Twitter recently garnered a great deal of praise for being the first social media giant to revisit its marijuana advertising rules, opening the door to industry promotion of brands and informational content related to THC, CBD, and cannabis-related products and services.
Certainly, this is big news. But our Los Angeles cannabis business consulting lawyers would urge caution before rushing to your marketing firm for content.
Previously, the company only permitted ads for hemp-derived CBD topical products. This was still more progressive than other social media firms. TikTok, Instagram, and Facebook have had (and maintain) a strict no cannabis advertising policy – so long as it remains illegal at the federal level. (This despite the fact that 21 states allow recreational use cannabis – and more are on the horizon.) It’s likely only a matter of time before these other social media platforms adopt policies similar to Twitter’s.
However, despite giving the green light to “approved cannabis advertisers to target the U.S.,” cannabis companies on Twitter still aren’t allowed to advertise their actual products for sale. The only exception is for topical, hemp-derived CBD products that contain less than 0.3 percent THC (which is the government’s threshold for being classified as a CBD product rather than a more heavily-restricted THC product). Undoubtedly, there’s a market for these types of products, but it doesn’t represent the full array of cannabis products and services.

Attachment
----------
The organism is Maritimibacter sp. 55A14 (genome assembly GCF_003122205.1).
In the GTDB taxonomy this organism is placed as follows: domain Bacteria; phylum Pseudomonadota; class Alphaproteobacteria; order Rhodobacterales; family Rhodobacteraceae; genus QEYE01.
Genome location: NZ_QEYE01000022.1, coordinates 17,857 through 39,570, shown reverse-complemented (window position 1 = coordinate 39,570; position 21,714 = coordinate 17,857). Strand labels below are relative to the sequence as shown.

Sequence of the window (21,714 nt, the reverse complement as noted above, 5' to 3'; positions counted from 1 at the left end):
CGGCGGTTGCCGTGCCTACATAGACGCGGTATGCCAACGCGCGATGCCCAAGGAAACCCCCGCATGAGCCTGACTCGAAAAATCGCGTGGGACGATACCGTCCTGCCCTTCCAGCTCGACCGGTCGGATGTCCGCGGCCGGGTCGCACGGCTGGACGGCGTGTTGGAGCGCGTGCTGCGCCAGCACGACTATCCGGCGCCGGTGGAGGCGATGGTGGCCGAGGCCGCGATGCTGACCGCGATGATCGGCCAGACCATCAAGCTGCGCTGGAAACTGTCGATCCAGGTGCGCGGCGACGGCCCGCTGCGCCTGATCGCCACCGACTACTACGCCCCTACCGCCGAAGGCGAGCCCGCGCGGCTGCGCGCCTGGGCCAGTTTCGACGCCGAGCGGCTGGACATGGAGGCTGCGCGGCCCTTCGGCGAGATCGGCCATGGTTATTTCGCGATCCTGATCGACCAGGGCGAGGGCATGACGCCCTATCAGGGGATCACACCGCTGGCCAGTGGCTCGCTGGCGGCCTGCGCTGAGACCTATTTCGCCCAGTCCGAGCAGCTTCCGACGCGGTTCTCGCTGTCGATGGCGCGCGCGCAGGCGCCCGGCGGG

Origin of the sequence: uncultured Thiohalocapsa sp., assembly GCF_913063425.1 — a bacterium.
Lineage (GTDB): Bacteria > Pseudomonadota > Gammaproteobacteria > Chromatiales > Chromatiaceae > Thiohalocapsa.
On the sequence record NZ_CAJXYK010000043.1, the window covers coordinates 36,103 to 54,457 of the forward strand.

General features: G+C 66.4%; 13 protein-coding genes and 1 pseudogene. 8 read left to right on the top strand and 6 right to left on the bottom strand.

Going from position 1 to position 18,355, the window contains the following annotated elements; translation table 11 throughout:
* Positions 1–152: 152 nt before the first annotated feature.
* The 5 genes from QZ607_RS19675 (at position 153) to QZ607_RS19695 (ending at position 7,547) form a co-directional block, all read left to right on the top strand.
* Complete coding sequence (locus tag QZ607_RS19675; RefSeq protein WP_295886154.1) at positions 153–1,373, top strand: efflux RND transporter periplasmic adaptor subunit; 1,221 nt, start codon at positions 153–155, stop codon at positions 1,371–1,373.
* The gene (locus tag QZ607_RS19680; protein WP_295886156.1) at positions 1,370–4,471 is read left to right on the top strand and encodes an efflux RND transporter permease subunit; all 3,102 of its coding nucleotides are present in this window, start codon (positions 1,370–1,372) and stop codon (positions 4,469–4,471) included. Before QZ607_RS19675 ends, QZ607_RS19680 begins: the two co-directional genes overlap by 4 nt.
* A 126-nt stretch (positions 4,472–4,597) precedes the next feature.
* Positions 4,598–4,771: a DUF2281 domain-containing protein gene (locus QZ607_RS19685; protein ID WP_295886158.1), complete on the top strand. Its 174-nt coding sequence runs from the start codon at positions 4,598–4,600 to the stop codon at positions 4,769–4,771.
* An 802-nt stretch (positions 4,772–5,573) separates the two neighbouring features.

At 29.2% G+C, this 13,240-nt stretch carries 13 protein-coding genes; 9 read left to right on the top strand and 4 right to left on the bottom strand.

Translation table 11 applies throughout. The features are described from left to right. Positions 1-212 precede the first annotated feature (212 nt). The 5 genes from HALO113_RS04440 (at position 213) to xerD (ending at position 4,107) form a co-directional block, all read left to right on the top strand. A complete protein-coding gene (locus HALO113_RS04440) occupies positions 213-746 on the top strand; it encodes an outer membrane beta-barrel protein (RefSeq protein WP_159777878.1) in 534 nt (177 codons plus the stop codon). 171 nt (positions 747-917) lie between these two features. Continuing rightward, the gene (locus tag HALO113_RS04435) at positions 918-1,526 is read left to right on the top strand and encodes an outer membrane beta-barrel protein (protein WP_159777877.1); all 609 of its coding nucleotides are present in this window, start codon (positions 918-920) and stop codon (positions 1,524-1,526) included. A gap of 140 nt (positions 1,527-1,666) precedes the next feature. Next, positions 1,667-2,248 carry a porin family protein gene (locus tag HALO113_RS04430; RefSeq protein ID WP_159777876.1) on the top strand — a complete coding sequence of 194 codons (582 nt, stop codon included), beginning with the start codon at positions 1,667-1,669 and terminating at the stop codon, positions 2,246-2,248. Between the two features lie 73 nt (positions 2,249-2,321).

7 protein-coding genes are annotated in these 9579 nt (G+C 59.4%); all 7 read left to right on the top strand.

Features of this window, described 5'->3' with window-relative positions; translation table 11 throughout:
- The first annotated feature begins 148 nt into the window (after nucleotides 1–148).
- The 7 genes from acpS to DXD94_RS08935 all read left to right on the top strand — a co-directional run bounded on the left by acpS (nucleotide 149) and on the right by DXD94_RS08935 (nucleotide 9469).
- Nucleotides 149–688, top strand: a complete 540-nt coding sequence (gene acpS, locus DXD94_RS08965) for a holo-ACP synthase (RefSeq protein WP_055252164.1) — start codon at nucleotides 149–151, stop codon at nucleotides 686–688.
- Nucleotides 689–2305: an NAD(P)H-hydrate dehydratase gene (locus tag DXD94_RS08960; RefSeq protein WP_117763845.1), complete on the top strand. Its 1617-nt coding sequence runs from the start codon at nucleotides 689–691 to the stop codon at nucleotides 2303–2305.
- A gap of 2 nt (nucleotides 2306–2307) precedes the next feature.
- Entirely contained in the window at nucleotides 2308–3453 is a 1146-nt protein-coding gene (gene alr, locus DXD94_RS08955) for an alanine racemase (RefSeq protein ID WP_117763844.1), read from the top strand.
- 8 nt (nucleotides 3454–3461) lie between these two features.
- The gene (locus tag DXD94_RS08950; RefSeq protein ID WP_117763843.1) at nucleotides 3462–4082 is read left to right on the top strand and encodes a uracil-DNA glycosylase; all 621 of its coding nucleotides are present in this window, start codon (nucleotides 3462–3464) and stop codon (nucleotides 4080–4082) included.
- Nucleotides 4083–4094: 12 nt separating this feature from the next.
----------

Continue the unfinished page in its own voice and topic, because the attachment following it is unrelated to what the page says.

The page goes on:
Further, cannabis companies seeking to advertise on Twitter must:
- Have a proper license.
- Pass through Twitter’s ad approval process.
- Limit their target audience to jurisdictions wherein they are licensed to operate.
- Do not target youth under age 21.
Advertisers are NOT allowed to:
- Create ads that promote or depict people using cannabis.
- Display advertising that shows people under the influence of cannabis.
- Claim any sort of efficacy or health benefits.
- Use any celebrities, images, icons, characters, or athletes in their ads that might appeal to children or those under 21.